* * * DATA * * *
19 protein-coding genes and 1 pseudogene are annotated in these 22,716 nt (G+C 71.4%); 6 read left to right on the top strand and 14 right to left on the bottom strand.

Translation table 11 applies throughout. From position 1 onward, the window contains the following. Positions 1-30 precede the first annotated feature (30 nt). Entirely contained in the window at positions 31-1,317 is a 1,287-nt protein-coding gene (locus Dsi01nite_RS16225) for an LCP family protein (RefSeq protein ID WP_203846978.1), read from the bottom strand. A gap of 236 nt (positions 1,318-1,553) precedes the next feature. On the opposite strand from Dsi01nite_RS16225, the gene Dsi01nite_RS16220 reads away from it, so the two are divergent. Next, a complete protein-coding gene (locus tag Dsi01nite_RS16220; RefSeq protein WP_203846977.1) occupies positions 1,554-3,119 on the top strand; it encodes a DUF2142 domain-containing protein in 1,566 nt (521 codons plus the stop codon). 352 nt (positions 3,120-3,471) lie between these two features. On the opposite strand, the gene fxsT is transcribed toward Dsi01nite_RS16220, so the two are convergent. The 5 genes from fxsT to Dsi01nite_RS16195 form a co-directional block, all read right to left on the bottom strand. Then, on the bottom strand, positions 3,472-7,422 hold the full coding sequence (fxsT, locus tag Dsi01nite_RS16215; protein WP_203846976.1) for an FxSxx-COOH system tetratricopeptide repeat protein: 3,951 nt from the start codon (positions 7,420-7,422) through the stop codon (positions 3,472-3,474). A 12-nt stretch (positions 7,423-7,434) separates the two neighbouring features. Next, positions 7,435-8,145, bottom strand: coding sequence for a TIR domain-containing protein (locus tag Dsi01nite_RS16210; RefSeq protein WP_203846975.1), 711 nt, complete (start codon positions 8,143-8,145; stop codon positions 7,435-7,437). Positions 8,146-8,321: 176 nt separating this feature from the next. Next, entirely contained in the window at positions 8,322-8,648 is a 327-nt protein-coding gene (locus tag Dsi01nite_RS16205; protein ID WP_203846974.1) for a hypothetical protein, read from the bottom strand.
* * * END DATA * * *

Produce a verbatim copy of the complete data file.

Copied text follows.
19 protein-coding genes and 1 pseudogene are annotated in these 22,716 nt (G+C 71.4%); 6 read left to right on the top strand and 14 right to left on the bottom strand.

Translation table 11 applies throughout. From position 1 onward, the window contains the following. Positions 1-30 precede the first annotated feature (30 nt). Entirely contained in the window at positions 31-1,317 is a 1,287-nt protein-coding gene (locus Dsi01nite_RS16225) for an LCP family protein (RefSeq protein ID WP_203846978.1), read from the bottom strand. A gap of 236 nt (positions 1,318-1,553) precedes the next feature. On the opposite strand from Dsi01nite_RS16225, the gene Dsi01nite_RS16220 reads away from it, so the two are divergent. Next, a complete protein-coding gene (locus tag Dsi01nite_RS16220; RefSeq protein WP_203846977.1) occupies positions 1,554-3,119 on the top strand; it encodes a DUF2142 domain-containing protein in 1,566 nt (521 codons plus the stop codon). 352 nt (positions 3,120-3,471) lie between these two features. On the opposite strand, the gene fxsT is transcribed toward Dsi01nite_RS16220, so the two are convergent. The 5 genes from fxsT to Dsi01nite_RS16195 form a co-directional block, all read right to left on the bottom strand. Then, on the bottom strand, positions 3,472-7,422 hold the full coding sequence (fxsT, locus tag Dsi01nite_RS16215; protein WP_203846976.1) for an FxSxx-COOH system tetratricopeptide repeat protein: 3,951 nt from the start codon (positions 7,420-7,422) through the stop codon (positions 3,472-3,474). A 12-nt stretch (positions 7,423-7,434) separates the two neighbouring features. Next, positions 7,435-8,145, bottom strand: coding sequence for a TIR domain-containing protein (locus tag Dsi01nite_RS16210; RefSeq protein WP_203846975.1), 711 nt, complete (start codon positions 8,143-8,145; stop codon positions 7,435-7,437). Positions 8,146-8,321: 176 nt separating this feature from the next. Next, entirely contained in the window at positions 8,322-8,648 is a 327-nt protein-coding gene (locus tag Dsi01nite_RS16205; protein ID WP_203846974.1) for a hypothetical protein, read from the bottom strand.